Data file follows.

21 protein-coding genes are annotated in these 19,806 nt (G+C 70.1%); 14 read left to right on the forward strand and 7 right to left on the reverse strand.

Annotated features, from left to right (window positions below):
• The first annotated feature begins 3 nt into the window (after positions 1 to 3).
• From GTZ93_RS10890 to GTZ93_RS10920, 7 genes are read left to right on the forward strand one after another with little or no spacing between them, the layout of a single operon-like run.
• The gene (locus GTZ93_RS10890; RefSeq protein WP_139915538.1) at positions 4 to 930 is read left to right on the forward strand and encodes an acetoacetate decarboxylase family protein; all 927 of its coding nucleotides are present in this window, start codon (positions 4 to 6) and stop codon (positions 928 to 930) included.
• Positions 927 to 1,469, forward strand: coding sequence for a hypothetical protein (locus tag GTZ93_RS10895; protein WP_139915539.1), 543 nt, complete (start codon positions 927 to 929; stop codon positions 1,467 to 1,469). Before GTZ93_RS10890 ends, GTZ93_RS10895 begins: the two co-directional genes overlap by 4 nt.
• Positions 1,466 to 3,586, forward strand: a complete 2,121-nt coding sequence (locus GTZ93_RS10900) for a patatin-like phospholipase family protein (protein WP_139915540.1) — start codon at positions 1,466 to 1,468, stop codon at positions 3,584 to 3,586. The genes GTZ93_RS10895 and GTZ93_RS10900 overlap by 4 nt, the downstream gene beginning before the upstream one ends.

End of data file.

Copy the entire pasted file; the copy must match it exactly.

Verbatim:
21 protein-coding genes are annotated in these 19,806 nt (G+C 70.1%); 14 read left to right on the forward strand and 7 right to left on the reverse strand.

Annotated features, from left to right (window positions below):
• The first annotated feature begins 3 nt into the window (after positions 1 to 3).
• From GTZ93_RS10890 to GTZ93_RS10920, 7 genes are read left to right on the forward strand one after another with little or no spacing between them, the layout of a single operon-like run.
• The gene (locus GTZ93_RS10890; RefSeq protein WP_139915538.1) at positions 4 to 930 is read left to right on the forward strand and encodes an acetoacetate decarboxylase family protein; all 927 of its coding nucleotides are present in this window, start codon (positions 4 to 6) and stop codon (positions 928 to 930) included.
• Positions 927 to 1,469, forward strand: coding sequence for a hypothetical protein (locus tag GTZ93_RS10895; protein WP_139915539.1), 543 nt, complete (start codon positions 927 to 929; stop codon positions 1,467 to 1,469). Before GTZ93_RS10890 ends, GTZ93_RS10895 begins: the two co-directional genes overlap by 4 nt.
• Positions 1,466 to 3,586, forward strand: a complete 2,121-nt coding sequence (locus GTZ93_RS10900) for a patatin-like phospholipase family protein (protein WP_139915540.1) — start codon at positions 1,466 to 1,468, stop codon at positions 3,584 to 3,586. The genes GTZ93_RS10895 and GTZ93_RS10900 overlap by 4 nt, the downstream gene beginning before the upstream one ends.